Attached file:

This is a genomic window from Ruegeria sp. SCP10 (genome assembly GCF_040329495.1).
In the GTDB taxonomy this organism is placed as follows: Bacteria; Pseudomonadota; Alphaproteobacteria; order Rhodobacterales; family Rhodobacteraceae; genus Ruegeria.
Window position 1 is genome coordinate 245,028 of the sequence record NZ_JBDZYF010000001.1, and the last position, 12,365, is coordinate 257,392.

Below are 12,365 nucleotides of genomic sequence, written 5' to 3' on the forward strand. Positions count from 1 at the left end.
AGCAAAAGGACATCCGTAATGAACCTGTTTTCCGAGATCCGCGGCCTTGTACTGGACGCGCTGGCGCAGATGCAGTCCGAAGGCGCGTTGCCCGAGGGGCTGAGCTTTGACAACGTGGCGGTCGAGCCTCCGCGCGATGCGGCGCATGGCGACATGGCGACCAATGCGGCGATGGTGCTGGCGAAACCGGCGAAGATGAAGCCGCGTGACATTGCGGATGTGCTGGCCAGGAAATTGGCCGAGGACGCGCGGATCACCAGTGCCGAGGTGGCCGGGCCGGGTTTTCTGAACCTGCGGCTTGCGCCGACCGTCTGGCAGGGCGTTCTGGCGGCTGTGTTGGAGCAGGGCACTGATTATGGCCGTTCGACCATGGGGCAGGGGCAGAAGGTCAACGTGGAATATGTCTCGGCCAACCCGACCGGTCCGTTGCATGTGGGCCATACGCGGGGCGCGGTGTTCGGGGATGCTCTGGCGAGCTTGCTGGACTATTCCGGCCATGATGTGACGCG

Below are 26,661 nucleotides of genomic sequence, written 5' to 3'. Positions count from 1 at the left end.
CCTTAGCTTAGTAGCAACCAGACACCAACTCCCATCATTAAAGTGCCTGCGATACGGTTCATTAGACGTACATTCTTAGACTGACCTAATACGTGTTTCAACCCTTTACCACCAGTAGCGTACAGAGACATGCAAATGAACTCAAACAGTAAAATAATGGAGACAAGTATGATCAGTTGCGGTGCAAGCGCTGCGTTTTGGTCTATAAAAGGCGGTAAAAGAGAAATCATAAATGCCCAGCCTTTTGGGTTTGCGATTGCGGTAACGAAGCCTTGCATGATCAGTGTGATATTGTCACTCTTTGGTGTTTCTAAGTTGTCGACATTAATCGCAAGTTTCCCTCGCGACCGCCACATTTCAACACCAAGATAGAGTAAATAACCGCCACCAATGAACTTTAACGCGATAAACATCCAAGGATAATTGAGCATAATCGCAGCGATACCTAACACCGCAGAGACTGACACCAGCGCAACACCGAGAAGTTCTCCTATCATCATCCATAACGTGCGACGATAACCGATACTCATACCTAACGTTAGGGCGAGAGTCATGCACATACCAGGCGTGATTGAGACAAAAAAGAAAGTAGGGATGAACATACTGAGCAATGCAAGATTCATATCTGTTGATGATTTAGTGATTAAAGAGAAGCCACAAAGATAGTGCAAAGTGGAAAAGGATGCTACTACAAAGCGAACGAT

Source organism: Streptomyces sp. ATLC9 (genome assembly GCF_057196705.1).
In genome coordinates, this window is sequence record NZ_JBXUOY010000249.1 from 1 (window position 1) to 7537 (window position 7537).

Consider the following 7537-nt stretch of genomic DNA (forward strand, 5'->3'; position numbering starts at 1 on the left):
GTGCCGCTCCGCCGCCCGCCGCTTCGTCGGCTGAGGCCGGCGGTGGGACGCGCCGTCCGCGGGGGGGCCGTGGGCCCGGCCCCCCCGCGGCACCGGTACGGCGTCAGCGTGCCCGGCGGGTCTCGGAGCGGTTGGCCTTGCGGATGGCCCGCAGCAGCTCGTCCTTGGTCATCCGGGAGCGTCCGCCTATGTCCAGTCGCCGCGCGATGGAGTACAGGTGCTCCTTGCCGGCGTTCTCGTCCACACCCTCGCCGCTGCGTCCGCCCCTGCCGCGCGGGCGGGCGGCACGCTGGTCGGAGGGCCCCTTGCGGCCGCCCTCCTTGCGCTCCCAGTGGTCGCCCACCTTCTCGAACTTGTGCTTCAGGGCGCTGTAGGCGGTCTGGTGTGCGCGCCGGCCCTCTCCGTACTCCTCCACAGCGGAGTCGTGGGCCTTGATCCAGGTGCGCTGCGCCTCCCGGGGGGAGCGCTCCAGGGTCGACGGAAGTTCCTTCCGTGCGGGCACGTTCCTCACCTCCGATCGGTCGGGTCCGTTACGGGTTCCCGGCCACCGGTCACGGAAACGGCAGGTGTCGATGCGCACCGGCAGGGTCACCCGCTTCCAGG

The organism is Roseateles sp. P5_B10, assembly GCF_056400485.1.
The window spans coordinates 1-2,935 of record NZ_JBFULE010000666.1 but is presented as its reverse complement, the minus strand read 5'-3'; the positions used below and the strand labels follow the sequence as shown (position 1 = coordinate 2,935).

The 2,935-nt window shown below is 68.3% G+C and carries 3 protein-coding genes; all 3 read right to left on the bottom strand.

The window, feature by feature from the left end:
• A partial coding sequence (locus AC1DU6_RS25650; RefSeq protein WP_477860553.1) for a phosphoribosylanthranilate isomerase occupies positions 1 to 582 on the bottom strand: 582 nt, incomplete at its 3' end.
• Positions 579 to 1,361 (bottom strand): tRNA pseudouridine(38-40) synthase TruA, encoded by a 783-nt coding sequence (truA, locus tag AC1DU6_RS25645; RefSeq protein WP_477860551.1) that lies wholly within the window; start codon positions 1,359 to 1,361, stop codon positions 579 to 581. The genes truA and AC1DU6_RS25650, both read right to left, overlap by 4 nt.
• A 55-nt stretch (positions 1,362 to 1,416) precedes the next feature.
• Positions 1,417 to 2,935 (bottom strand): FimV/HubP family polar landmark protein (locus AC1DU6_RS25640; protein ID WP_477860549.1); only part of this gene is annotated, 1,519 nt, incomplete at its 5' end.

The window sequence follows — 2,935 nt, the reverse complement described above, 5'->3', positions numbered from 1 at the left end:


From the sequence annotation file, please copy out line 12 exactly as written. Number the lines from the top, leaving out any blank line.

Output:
The organism is Roseateles sp. P5_B10, assembly GCF_056400485.1.